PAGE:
A.C. v Simon Harris Minister for Health

JudgeMs. Justice Ní Raifeartaigh
Judgment Date25 October 2019
Neutral Citation[2019] IEHC 933
Docket Number[Record No. 2019/885/SS]
CourtHigh Court
Date25 October 2019

[2019] IEHC 933

[Record No. 2019/885/SS]


Wardship – Jurisdiction – Review – Applicant seeking release from hospital – Whether there was a gap in the wardship orders which rendered subsequent wardship orders invalid

Facts: The son of the applicant, a 96-year old woman living in St. Finbarr’s Hospital, Douglas Road in Cork, initiated an application brought pursuant to Article 40.4.2 of the Constitution for her release from hospital. She was a ward of court, having been admitted to wardship by the President of the High Court, Kelly P, on 19th August, 2016. The son submitted that: (i) there was a gap in the wardship orders which rendered subsequent wardship orders invalid; (ii) the Courts of Justice Act 1924 had never been validly commenced and therefore the jurisdiction of the President of the High Court in wardship did not exist; (iii) once a court has given a decision, it is functus officio, it is not entitled to review its own decisions thereafter and any further review of its decision must be another and superior court by way of appeal or review; (iv) he and his siblings had not had equality of arms in the wardship proceedings insofar as they had not had access to all the relevant documentation concerning the care of their mother; and (v) the Certificate of Detention was not valid because it was not signed by the first respondent, the Minister for Health, in circumstances where the son had chosen to designate the Minister as the respondent to this application and the High Court (Noonan J) had directed on 29th July, 2019 (when directing the enquiry pursuant to Article 40.4.2 of the Constitution) that the Minister certify the grounds for detention.

Held by the High Court (Ní Raifeartaigh J) that: (i) even if there had been a minor gap in continuity by reason of the case being adjourned overnight, the decision of the Supreme Court in E.H. v Clinical Director of St. Vincent’s Hospital [2009] 3 IR 774 indicated that such a minor defect would not be of such a nature as to render invalid the subsequent orders of the President; (ii) the Supreme Court has repeatedly made clear that the jurisdiction in wardship was not transferred but rather was vested by s. 9 of the Courts (Supplemental Provisions) Act 1961; (iii) there is a principle that a court is functus officio once it has delivered judgment, but that principle applies to a court decision on a particular finite issue which is capable of determination once and for all and the exercise of the wardship jurisdiction is an ongoing process whereby the Court exercises a supervisory jurisdiction in respect of a person whose legal status has been determined as that of a ward by reason of their personal incapacity; (iv) it ill-behoves the son to make complaints about how the process of wardship is conducted in circumstances where he had failed to attend or participate in those proceedings (because of his view that the President lacks jurisdiction to conduct those hearings) and the President operates wardships hearings in accordance with significant safeguards; and (v) it was entirely appropriate that the certificate under the Article 40.4.2 procedure was signed by a person within the Health Service Executive who had responsibility for the hospital.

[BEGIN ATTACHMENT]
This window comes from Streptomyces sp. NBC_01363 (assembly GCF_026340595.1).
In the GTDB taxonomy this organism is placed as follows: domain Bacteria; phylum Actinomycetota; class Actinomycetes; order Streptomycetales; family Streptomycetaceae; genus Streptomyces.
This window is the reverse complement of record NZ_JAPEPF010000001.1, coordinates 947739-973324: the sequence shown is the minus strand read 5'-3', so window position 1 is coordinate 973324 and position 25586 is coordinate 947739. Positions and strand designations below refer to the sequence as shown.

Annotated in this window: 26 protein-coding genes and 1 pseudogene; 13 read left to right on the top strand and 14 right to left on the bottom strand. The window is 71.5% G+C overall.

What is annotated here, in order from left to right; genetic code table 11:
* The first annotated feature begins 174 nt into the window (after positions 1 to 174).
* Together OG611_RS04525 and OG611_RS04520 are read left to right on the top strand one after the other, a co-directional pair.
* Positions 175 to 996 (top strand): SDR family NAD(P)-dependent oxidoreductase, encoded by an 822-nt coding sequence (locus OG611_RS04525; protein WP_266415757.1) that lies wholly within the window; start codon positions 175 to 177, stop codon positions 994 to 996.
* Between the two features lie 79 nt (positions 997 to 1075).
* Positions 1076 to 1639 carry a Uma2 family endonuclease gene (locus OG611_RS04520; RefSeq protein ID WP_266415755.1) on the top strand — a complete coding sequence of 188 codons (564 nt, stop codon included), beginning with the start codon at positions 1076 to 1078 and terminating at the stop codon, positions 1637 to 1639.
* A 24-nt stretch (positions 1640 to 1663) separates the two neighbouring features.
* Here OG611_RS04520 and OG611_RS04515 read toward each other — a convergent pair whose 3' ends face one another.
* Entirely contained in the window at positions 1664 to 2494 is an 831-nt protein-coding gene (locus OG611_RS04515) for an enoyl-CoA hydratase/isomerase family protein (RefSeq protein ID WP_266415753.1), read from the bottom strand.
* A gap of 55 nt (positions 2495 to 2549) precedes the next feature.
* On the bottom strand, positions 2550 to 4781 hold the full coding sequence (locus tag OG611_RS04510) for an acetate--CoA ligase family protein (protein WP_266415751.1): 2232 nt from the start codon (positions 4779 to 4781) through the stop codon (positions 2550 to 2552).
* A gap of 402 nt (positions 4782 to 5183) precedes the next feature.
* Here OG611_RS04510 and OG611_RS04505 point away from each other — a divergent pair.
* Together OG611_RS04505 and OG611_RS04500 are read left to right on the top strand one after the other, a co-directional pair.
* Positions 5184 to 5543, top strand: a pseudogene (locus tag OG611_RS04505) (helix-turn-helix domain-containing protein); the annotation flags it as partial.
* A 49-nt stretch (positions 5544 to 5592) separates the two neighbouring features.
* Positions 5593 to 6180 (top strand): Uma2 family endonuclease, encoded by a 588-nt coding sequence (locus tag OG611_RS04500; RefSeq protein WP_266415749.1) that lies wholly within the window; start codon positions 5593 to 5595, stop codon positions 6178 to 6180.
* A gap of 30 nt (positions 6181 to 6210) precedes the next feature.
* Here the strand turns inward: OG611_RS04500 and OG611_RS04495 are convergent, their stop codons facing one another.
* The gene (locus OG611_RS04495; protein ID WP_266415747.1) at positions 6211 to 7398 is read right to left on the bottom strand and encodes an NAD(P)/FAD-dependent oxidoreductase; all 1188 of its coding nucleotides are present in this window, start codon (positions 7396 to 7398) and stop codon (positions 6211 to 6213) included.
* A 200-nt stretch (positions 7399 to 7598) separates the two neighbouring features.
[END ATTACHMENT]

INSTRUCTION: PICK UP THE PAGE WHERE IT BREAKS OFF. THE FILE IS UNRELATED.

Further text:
Ní Raifeartaigh J held that she would refuse the application pursuant to Article 40.4.2 of the Constitution seeking the release from hospital of the applicant.

Reliefs refused.

JUDGMENT of Ms. Justice Ní Raifeartaigh delivered on the 25th October, 2019

This is an application brought pursuant to Article 40.4.2 of the Constitution for the release from hospital of Mrs. C., a 96-year old woman currently living in St. Finbarr's Hospital, Douglas Road in Cork. She is a ward of court, having been admitted to wardship by the President of the High Court, Kelly P., on 19th August, 2016. The present application was initiated by her son, Mr. P.C., in what has now become a three-year legal battle by him to have his mother released from hospital. His efforts have to date encompassed at least four applications by him pursuant to Article 40.4.2 of the Constitution (one of which led to a written judgment by the High Court, Faherty J., on 3rd August, 2018 – see A.C. v. Fitzpatrick & Ors [2018] IEHC 570); two successful appeals by Mr. P.C. to the Court of Appeal (judgments delivered on 2nd and 30th July, 2018 respectively – see A.C. v. Cork University Hospital & Ors [2018] IECA 217 and A.C. & Anor v. General Manager of St. Finbarr's Hospital & Anor [2018] IECA 272); the initiation by him of plenary proceedings (currently the subject of a stay order made by the President of the High Court); and a Supreme Court decision delivered on the 17th October, 2019 (see A.C. & Ors v. Cork University Hospital & Ors [2019] IESC 73). Mr. P.C. was also the subject of attachment and committal proceedings at one point before the President of the High Court, and his appeal in respect of that process to the Court of Appeal was unsuccessful